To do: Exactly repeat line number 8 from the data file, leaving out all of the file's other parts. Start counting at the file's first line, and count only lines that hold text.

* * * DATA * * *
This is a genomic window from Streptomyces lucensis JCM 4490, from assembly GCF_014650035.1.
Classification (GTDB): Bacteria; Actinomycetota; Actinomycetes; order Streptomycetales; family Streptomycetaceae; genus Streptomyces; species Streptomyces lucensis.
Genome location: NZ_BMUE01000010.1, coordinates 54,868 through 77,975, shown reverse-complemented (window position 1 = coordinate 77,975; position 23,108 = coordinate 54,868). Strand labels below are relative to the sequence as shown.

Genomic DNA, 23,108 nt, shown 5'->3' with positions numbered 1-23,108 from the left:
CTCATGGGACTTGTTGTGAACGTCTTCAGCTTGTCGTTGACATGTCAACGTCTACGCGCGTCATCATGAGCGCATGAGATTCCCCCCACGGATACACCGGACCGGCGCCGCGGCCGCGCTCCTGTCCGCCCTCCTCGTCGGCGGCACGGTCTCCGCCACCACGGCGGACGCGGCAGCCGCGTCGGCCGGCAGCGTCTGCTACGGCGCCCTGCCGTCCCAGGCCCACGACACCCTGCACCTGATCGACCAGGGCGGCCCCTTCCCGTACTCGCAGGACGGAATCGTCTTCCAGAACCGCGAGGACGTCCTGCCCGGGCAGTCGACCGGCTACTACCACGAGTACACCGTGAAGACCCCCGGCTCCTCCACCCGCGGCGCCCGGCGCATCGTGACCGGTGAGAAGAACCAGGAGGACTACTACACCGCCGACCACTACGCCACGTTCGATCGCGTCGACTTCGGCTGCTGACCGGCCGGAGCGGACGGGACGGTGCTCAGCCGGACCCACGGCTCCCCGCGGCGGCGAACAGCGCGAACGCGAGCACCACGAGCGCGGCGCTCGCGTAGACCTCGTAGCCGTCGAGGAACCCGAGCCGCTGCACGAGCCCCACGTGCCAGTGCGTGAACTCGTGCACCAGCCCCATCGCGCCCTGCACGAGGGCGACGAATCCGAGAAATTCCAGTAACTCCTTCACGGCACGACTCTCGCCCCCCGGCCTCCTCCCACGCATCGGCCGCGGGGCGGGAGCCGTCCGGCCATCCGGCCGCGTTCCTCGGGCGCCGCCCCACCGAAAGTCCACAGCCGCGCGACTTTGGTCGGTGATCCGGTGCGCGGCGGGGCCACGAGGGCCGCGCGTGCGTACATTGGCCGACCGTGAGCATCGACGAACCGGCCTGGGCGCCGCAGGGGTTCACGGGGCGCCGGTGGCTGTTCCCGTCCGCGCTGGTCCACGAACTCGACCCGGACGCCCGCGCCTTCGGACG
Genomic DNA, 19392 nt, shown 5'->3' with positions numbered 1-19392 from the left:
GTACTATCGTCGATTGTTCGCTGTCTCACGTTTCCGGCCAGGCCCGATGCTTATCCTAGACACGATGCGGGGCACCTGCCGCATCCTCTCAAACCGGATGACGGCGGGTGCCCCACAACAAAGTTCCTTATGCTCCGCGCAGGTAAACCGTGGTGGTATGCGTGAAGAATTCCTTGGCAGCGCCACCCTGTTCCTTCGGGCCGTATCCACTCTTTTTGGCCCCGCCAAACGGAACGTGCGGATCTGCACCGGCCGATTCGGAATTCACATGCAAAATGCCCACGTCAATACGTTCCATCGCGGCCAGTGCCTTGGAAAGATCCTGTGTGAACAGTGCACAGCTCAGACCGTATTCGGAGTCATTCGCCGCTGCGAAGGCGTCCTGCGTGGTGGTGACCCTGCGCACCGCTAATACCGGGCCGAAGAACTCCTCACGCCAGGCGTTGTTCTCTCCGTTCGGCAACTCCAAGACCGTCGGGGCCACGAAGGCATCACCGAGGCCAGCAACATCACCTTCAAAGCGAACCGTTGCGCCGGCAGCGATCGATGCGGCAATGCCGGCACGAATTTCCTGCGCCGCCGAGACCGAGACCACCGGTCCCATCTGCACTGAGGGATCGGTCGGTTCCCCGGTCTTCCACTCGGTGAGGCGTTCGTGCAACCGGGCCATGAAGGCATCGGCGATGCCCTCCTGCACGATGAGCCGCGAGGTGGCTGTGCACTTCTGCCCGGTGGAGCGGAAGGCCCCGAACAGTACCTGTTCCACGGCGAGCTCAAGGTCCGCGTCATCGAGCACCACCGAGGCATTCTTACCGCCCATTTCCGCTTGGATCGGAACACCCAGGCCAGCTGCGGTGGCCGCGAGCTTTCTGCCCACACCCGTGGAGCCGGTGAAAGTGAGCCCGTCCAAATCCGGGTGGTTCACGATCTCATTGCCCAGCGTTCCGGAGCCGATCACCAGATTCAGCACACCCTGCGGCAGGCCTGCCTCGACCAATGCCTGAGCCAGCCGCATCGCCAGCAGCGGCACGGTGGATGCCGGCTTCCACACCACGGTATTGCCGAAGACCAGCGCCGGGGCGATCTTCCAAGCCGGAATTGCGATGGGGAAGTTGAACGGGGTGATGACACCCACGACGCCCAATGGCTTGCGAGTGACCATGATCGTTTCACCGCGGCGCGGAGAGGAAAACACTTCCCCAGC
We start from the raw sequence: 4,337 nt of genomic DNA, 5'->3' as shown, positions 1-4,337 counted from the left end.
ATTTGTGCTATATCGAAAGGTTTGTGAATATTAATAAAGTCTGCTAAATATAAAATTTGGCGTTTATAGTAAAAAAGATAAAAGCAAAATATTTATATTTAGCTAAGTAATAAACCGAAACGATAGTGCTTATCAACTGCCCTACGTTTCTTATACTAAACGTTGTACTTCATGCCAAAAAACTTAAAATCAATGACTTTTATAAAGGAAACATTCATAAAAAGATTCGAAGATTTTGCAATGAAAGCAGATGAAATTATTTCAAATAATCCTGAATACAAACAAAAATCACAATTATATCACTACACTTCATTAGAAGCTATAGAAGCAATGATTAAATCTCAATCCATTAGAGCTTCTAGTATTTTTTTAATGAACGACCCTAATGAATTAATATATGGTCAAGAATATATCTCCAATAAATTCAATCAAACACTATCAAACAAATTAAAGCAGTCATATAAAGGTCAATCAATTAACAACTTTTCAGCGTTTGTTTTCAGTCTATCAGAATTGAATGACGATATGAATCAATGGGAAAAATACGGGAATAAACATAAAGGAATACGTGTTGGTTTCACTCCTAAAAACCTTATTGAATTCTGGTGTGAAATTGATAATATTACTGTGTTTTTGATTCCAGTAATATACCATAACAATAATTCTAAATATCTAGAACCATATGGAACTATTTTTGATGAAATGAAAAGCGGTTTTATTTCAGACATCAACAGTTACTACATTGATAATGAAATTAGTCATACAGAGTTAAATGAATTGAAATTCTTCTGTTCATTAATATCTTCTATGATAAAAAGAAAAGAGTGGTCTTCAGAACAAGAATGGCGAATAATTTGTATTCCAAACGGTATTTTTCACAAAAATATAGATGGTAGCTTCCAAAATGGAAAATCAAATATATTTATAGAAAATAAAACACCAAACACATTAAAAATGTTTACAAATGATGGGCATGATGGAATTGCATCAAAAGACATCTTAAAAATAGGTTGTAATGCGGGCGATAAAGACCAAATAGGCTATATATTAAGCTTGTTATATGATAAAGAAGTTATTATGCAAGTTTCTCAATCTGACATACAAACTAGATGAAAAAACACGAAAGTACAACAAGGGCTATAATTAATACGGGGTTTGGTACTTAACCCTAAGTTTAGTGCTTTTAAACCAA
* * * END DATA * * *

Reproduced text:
We start from the raw sequence: 4,337 nt of genomic DNA, 5'->3' as shown, positions 1-4,337 counted from the left end.